Amy: I love that. I know one of the tenets of being a Diva is a Diva is powerfully positive and something that we really have to work on. It doesn’t just happen. That’s one of the reasons I post a positive quote on PCOS Diva Facebook page every day. It’s as much for me as it is for the women who follow the page. I have to work on that positive mindset every single day. I love that idea of journaling and seeing that negativity creeping up, because you don’t often notice it just in day-to-day life. Often, my husband will say to me, “Gee, Amy, you probably need to get back to your affirmations or positive inspirational books,” so yeah, that’s a great tip.


Kate: Absolutely. Positivity, to me, it’s one of my core values. I don’t know if you’ve ever done a values exercise on yourself, Amy, to work out what your values in life are, but positivity is one of my core ones, and it’s something that I try and be all the time, but I agree with you, it’s very difficult to be positive all the time. I’m a fertility coach, and I work on positivity all the time, but I still have to remind myself to be positive. I know we were talking earlier about I’m about to climb Kilimanjaro this week, and at the minute, I’m feeling really, really negative about that, so I need to go away and coach myself, definitely.


Amy: Yeah. I do have to highlight that. It’s amazing you’re climbing Mount Kilimanjaro for a cause. Maybe you could just share with listeners why you’re doing this.


Kate: Well, I’m doing it because I have military connections, and I’m actually doing it for a military charity that looks after service men and their families at times of distress, whether it be through bereavement, illness, or financial hardship, all these type of things. It’s a really worthy cause, and yeah, that’s why I’m doing it. Very exciting and a bit scary.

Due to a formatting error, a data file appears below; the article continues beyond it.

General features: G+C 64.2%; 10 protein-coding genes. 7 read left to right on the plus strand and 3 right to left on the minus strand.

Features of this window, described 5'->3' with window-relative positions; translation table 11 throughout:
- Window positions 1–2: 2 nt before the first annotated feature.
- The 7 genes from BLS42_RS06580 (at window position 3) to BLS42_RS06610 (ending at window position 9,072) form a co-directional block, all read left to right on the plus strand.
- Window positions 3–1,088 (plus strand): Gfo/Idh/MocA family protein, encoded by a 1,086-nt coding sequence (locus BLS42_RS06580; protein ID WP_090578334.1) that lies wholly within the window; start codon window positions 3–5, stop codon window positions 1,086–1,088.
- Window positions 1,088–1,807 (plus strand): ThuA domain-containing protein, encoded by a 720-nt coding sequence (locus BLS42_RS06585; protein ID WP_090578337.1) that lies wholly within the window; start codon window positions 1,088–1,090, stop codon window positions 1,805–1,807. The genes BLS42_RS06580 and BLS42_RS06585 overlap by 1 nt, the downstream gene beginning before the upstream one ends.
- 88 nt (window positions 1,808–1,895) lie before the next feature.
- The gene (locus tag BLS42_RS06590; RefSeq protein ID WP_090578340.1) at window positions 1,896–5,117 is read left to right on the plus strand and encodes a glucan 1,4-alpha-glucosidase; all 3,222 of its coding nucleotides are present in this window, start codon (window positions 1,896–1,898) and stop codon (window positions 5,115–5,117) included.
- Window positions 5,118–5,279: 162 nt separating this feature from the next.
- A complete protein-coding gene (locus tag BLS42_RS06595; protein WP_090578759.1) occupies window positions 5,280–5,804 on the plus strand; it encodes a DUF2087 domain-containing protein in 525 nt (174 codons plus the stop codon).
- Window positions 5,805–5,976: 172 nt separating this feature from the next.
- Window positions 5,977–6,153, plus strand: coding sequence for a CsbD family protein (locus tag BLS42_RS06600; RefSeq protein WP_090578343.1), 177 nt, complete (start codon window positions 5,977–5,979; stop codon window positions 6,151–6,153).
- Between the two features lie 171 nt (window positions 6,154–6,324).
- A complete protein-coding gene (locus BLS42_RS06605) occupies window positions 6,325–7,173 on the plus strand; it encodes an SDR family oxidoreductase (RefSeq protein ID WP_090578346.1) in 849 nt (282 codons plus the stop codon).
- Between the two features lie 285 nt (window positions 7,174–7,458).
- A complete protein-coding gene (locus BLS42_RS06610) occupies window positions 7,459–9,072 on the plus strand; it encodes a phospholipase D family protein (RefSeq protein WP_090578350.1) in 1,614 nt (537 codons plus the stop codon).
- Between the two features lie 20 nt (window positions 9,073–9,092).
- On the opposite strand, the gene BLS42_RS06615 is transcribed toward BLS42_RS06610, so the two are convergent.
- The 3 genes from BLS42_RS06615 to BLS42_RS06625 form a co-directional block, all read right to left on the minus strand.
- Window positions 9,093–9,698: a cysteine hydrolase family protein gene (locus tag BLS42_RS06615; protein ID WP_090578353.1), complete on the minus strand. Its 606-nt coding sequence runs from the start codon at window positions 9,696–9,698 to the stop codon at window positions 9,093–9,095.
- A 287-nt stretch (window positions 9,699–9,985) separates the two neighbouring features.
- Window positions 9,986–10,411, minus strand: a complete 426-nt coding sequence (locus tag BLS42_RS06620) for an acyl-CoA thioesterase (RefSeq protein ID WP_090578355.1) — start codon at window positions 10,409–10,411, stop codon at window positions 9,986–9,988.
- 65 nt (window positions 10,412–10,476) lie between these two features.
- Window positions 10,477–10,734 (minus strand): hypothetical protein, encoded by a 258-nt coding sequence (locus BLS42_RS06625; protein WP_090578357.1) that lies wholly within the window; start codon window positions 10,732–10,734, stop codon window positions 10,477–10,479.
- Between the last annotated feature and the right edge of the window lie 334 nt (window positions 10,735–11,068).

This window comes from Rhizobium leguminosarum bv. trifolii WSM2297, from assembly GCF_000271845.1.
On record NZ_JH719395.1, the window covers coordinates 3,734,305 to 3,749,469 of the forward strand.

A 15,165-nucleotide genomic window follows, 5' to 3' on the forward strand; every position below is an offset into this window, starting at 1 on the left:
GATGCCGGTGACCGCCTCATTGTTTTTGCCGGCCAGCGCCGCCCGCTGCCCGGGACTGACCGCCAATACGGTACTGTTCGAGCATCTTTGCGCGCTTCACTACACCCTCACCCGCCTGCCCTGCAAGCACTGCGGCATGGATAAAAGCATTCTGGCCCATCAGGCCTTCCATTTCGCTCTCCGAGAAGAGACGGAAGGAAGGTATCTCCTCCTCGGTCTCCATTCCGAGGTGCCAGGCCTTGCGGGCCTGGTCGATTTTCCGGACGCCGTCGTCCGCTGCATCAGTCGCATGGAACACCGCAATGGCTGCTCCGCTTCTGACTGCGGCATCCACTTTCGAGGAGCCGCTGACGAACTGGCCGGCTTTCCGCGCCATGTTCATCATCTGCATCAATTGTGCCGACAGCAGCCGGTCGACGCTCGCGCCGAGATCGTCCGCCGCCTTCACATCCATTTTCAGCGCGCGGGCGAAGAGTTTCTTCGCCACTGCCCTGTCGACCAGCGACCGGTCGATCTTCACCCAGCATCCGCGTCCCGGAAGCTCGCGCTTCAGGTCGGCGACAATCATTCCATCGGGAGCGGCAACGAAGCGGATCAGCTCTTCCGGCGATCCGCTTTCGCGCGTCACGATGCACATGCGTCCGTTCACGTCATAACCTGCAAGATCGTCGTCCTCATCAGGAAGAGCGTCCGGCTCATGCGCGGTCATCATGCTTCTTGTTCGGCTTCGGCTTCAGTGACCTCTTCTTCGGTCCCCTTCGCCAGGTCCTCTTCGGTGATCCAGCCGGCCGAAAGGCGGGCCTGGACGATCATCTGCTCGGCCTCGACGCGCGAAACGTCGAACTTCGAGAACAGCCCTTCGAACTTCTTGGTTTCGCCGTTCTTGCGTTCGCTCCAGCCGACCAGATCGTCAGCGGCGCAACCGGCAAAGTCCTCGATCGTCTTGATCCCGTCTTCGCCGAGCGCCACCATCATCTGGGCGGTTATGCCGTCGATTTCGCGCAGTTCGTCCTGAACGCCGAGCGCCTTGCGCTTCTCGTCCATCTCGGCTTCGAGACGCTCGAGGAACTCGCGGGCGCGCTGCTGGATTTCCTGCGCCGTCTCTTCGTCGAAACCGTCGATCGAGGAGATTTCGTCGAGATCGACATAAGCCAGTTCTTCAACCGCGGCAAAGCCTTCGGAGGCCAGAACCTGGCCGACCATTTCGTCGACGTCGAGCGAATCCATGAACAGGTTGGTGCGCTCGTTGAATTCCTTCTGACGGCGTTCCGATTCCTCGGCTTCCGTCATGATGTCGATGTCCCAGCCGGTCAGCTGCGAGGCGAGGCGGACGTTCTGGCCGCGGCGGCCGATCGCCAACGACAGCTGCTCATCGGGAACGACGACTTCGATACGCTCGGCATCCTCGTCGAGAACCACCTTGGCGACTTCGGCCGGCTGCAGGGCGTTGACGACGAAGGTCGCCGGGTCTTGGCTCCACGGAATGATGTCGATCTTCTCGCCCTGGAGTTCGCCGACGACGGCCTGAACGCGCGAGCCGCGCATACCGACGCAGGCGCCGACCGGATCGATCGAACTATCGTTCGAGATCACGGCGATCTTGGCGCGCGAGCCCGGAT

Amy: You’ll have to keep your journal. It’ll be so interesting to experience it through your eyes. You’ll have to post it on the Your Fertility Journey site.


Kate: Yep, absolutely. Well, I will be. I’ll be keeping my journal, and I can tell you now, I will be looking out for negativity and changing it to positivity.


Amy: Tell us more about your practice, and if women want to learn more about what you do and your fertility coaching, how they can reach out to you.


Kate: Sure. Well, like you said, I’ve started my practice about four years ago. I was really frustrated because I felt that women were often told, who were trying to conceive naturally, “Oh, go away, keep trying,” and not given the support, not given the advice that they desperately needed, and often, that type of advice means that you then don’t need to go down the route of assisted conception, because you’ve done something actively about your concerns early.


My business, Your Fertility Journey, I offer natural fertility consultations, fertility coaching. I have a special interest, as we’ve talked about, in PCOS, so for PCOS support, and I’ve got an online program that’s called “Boost Fertility in 30 Days.” Basically, it gives women who are starting out in natural contraception, sorry, not natural conception, all the information they need on how to boost their fertility.


Obviously, as we’ve talked about, I often add to a contraception teaching as well. I love it. I’m very passionate about what I do. I love anything to do with fertility, and fertility coaching, I tend to coach a lot of ladies going through assisted conception, and it’s obviously fantastic, really rewarding, and I love my job every day, especially when one of my patients tells me that they’ve conceived. That gives me a buzz all day long.


Amy: Oh, definitely. I know. It really is a gift, isn’t it? Well, thank you so much, Kate, for joining us. It’s really been a pleasure. I look forward to having you on again soon, talking more about fertility.


Kate: Absolutely. Look forward to it. Thank you very much, Amy.


Amy: Thank you everyone for listening. I look forward to being with you again soon. Buh-bye.